With limited data on building vulnerability, insurers and reinsurers may have to be conservative in their approach to risk. “But where there is more information on the resilience and the protection of the building itself, such as window lamination or offsetting bollards to make sure there are no vehicles that can get close to the environment, we can start to incorporate that for a more in-depth analysis that colleagues at Weidlinger Associates are providing,” the Aon Benfield expert said, referring to assistance from a structural engineering firm.

During the conference, Lynch introduced Nick Misselbrook, a Weidlinger associate who heads the company’s modeling and simulation team in the U.K. Misselbrook, a specialist in vulnerability assessment and consequence analysis of structures to terrorist attacks, focused on past attacks during his presentation, including graphic pictures of the extent of damage caused by the Oklahoma City bombing and the attack on the twin towers of the World Trade Center.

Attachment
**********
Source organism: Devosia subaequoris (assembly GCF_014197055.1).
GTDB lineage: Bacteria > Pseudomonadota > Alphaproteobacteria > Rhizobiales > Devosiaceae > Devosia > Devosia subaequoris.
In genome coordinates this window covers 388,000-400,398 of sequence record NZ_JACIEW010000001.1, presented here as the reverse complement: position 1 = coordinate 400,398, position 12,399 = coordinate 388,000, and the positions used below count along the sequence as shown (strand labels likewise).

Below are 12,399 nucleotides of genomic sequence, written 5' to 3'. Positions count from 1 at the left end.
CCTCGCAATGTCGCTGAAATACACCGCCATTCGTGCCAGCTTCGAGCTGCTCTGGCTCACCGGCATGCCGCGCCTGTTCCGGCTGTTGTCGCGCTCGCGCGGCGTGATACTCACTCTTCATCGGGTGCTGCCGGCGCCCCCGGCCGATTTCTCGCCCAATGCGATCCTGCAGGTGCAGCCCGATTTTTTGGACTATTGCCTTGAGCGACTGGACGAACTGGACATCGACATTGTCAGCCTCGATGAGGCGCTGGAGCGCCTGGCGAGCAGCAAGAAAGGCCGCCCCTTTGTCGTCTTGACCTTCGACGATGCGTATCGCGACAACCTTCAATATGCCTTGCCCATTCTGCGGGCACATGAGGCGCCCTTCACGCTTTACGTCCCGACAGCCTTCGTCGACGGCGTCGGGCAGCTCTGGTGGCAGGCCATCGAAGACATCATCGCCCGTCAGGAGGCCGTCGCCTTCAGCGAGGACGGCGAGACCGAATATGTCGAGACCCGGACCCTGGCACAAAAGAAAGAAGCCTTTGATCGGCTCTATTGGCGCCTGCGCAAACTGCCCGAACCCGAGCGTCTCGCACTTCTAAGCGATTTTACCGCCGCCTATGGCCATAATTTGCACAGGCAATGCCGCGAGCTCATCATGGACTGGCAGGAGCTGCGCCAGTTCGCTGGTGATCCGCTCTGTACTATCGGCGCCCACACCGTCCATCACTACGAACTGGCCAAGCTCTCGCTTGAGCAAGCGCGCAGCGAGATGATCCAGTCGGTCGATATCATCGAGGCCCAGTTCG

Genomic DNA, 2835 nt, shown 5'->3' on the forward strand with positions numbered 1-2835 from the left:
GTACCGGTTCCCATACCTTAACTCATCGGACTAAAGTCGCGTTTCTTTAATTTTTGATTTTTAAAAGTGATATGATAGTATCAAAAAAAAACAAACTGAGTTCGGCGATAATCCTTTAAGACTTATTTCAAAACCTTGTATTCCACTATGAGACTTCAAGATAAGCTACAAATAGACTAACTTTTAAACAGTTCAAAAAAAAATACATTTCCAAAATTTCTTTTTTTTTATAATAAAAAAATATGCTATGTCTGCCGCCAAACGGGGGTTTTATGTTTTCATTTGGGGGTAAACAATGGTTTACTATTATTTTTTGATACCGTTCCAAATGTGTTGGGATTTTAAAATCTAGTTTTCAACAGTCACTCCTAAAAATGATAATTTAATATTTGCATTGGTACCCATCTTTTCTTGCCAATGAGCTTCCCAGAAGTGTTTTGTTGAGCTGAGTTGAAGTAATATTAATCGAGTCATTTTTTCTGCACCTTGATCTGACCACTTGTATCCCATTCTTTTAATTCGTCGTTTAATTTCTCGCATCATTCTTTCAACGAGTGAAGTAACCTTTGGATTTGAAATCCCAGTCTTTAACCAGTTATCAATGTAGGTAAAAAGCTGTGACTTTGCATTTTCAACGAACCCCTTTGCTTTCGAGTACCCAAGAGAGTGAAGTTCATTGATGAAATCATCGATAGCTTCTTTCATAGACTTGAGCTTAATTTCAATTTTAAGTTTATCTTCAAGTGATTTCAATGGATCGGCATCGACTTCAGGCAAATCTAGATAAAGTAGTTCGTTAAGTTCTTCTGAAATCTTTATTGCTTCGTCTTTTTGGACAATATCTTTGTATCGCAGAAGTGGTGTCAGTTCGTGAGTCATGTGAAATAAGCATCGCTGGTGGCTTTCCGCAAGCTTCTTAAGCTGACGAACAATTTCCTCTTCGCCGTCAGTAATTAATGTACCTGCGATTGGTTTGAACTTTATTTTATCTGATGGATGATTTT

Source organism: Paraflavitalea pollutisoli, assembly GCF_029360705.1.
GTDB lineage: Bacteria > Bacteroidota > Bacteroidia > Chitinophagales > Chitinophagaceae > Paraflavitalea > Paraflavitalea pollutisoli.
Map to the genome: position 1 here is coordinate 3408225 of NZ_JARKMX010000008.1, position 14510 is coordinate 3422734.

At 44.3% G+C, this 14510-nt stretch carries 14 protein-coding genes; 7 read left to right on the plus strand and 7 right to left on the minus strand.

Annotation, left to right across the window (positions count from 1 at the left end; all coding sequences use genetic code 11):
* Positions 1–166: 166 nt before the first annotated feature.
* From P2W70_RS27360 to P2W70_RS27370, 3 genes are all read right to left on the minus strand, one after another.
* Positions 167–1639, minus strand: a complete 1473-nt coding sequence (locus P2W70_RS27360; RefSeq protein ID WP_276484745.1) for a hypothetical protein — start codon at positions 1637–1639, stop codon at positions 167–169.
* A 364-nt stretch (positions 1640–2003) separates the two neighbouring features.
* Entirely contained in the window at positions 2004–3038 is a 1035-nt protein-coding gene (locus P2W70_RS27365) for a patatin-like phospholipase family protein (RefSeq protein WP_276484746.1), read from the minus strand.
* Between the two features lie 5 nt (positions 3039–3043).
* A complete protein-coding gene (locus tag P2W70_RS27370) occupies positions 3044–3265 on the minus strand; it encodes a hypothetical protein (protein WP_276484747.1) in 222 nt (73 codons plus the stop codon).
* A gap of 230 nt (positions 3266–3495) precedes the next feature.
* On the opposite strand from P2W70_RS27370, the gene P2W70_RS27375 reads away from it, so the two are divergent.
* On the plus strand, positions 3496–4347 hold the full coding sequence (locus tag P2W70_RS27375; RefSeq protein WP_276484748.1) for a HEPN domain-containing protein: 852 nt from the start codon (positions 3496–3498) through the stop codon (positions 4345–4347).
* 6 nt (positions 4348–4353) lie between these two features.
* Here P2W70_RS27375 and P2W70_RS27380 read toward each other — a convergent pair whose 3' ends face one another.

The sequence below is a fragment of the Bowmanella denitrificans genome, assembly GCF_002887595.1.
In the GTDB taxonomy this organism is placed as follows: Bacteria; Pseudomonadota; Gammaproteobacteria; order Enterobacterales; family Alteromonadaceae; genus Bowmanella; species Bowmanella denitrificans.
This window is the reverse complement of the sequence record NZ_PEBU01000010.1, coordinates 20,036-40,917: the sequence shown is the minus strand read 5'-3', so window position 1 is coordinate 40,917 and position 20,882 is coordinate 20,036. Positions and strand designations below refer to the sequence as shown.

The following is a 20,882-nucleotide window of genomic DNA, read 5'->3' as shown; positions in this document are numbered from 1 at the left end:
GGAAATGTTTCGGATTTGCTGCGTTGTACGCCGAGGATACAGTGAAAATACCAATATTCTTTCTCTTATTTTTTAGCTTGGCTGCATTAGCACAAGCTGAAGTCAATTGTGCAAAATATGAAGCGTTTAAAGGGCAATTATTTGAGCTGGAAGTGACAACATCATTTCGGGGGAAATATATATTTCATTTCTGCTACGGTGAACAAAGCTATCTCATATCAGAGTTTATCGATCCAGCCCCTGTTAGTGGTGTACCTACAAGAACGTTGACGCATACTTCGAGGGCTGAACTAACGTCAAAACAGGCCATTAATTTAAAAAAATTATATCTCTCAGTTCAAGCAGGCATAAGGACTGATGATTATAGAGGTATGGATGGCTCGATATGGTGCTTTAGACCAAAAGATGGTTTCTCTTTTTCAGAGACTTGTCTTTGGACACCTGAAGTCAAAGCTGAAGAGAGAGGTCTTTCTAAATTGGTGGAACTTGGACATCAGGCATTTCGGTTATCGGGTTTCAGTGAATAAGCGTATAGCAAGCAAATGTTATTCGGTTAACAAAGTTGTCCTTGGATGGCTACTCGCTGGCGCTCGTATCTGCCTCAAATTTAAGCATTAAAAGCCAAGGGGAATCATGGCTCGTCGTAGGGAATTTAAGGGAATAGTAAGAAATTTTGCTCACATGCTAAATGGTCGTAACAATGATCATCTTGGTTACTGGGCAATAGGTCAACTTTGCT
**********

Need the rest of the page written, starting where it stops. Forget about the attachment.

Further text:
The attack on the Alfred P. Murrah Federal Building on April 19, 1995, killed at least 168 people, injured more than 680 others, destroyed or damaged 324 buildings within a 16-block radius, as well as setting cars on fire and shattering glass. Estimated damages were $652 million. It was the most serious terrorist attack in the U.S. until the attack on the World Trade Center.

Misselbrook’s most harrowing slide, which few in the audience will forget, was a very realistic simulation of an exploded aircraft inside one of the World Trade Center buildings. He explained that the buildings weren’t brought down by the force of the crash or the explosion of tons of kerosene fuel but by the fire which destroyed any systems capable of suppressing it, resulting in the weakening and eventual collapse of both structures.